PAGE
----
In Ohio, voters have 10 days to prove their ballots should be counted, which means the country could have to wait that long to know who won the election. If either Obama or Romney needs the state’s 18 electoral votes to win, the election may hinge on those ballots.
Several election observers said that, even if Electoral College tallies produce a winner Tuesday night, it is unlikely that the full scope of the popular vote will be known then. As a result of the hurricane, New York and New Jersey will have large numbers of provisional ballots, which will delay counting from large population centers.
Republicans for most of the past year have expressed concern about voter fraud, pushing for new laws in some states that would require a photo identification in order to vote. Democrats have characterized these laws and limits on early voting as voter suppression, saying that many of the laws being pushed by Republicans make it harder to vote, particularly for minorities. In some cases, courts have blocked the voter ID laws, at least temporarily.
“It’s not good. Both sides see unfairness in however things are decided,” said Lawrence Norden, a professor at New York University School of Law and a respected authority on elections law. “When you get down to these incredibly close margins, it’s unavoidable that you see cracks in the system a little bit. And you see partisans on both sides making unsupported allegations.”
Election Protection, a nonpartisan voter advocacy group, has more than 200 lawyers spread around Ohio who will be monitoring polls on Election Day. They will be standing outside polling locations, giving voters information on their rights as they head in to vote, and helping report any complaints.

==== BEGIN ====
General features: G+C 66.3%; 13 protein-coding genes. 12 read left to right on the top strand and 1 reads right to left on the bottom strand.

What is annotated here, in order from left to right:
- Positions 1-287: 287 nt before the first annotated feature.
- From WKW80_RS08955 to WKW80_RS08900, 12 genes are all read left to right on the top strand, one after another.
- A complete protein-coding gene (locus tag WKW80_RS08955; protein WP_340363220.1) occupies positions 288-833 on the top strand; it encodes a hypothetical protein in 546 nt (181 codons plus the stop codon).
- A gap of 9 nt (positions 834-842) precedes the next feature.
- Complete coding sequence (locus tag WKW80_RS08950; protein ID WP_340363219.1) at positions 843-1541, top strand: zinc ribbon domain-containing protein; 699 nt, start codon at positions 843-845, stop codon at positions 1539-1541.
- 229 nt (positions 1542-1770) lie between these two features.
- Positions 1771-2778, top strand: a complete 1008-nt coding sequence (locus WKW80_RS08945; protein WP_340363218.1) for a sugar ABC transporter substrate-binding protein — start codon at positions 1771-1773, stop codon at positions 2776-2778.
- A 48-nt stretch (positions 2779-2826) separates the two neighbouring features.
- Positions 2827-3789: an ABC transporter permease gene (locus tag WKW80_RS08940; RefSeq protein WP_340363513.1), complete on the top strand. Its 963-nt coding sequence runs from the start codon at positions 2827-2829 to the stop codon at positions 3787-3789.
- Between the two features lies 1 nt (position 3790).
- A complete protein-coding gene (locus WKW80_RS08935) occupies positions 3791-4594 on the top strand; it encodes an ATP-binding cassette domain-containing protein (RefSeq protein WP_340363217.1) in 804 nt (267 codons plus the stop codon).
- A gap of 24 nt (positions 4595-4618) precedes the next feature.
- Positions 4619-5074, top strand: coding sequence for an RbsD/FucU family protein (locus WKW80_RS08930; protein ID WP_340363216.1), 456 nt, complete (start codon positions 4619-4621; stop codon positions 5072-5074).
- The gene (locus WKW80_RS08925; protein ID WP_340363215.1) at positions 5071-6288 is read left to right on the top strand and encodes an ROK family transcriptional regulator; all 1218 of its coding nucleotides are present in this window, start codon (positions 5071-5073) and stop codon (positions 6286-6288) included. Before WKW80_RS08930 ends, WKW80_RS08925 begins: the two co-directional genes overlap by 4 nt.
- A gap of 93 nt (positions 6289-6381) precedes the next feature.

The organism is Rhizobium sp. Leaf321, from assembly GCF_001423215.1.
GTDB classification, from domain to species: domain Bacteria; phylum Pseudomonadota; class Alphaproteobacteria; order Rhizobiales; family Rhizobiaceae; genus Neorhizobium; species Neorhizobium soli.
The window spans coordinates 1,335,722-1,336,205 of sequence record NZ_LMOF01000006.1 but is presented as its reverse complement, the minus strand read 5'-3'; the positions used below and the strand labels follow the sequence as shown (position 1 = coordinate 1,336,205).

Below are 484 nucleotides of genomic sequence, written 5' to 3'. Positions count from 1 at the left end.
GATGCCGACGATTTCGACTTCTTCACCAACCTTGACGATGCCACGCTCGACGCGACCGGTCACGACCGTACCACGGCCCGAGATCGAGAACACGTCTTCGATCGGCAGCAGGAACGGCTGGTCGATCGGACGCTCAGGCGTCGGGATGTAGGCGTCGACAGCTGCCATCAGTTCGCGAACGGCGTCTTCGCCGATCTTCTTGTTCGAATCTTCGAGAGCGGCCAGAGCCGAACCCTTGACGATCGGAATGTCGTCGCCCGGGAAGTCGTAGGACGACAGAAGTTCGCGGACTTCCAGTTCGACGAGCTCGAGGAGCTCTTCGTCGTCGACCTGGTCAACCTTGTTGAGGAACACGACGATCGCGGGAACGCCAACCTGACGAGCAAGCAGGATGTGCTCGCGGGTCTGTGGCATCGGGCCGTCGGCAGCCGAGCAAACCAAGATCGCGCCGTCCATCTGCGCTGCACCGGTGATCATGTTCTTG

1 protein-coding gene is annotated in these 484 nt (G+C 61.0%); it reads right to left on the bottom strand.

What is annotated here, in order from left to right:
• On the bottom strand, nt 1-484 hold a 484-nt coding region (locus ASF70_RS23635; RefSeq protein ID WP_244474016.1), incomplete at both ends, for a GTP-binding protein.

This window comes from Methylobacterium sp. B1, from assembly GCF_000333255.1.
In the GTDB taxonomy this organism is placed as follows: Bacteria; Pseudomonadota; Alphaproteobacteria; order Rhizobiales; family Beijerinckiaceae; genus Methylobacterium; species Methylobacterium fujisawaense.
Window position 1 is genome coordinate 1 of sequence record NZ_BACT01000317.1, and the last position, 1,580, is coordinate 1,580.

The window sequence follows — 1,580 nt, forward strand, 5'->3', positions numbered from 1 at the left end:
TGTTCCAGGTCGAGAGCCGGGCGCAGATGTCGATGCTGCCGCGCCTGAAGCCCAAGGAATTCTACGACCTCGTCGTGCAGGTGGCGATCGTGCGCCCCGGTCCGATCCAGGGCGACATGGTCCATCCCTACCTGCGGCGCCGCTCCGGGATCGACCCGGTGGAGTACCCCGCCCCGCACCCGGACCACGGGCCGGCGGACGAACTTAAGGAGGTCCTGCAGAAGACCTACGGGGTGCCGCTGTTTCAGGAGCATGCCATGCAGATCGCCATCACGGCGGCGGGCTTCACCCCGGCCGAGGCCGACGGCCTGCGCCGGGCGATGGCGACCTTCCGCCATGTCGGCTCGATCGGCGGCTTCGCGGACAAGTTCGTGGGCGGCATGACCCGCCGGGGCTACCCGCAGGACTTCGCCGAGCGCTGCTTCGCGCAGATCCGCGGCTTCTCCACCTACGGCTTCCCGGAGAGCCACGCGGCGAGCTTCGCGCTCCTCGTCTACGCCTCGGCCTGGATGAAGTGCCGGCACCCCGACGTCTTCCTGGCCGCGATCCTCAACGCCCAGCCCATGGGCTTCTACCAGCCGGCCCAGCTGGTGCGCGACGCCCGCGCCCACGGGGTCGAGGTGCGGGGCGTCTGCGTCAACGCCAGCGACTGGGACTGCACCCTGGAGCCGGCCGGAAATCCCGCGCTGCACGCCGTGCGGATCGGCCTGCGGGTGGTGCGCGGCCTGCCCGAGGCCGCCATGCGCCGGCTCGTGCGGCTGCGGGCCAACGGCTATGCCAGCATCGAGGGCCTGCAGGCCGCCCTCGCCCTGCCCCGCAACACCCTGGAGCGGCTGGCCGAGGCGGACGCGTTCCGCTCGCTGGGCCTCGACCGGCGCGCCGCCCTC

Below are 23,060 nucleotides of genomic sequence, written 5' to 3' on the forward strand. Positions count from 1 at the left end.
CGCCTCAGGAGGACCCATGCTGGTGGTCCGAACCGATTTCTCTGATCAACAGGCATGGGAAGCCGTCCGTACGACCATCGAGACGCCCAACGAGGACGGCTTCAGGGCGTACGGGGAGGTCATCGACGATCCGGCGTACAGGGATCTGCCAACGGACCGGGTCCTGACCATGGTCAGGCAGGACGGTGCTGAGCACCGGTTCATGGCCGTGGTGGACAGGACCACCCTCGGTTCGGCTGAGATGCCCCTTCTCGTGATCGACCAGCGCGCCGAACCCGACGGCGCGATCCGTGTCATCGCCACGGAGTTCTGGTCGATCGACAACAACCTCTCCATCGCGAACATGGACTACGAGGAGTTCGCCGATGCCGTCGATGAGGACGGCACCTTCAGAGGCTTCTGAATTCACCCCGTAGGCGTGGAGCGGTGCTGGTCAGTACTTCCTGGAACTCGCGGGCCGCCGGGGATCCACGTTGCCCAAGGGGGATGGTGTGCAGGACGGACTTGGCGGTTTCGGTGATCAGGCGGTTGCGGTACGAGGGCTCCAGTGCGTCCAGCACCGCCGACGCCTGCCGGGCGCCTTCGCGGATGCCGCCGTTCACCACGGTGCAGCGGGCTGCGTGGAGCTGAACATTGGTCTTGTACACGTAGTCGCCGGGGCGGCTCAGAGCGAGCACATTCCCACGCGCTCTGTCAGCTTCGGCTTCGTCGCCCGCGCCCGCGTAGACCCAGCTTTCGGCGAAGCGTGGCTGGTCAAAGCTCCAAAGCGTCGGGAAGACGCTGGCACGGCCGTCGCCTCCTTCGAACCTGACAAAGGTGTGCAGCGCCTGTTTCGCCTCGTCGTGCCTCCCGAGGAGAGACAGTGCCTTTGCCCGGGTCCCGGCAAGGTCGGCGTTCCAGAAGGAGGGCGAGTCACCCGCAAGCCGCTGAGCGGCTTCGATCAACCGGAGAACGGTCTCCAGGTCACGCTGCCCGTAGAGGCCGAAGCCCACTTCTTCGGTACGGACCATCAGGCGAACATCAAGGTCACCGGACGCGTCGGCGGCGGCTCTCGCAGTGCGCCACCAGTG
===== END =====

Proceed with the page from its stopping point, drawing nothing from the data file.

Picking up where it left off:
They are watching for a variety of things, with heightened concern over the use of challenges to voter eligibility and any attempts to keep voters from casting a ballot.
“We are getting ready to go to court if we have to, if we have concern that there’s discrimination or intimidation, especially of challenging voters on Election Day,” said Jennifer Scullion, a New York-based lawyer who will be fielding reports for Election Protection on voting issues in Ohio.
Even before the dispute over early voting, election controversies began boiling in Florida.
Provisional ballots had a high rate of disqualification in Florida’s August primary election, with almost 25 percent getting thrown out. The rate of disqualifications was found to be higher for Hispanics and black voters than for whites in the state, according to statistics reported by University of Florida and Dartmouth College.
“I don’t think that anybody that works in elections, except maybe reporters, are hoping for a close election right now,” Norden said. “The worst-case scenario is it comes down to just one or two states and they are extremely close.”
Christopher Rowland of the Globe staff contributed to this report. Matt Viser can be reached at firstname.lastname@example.org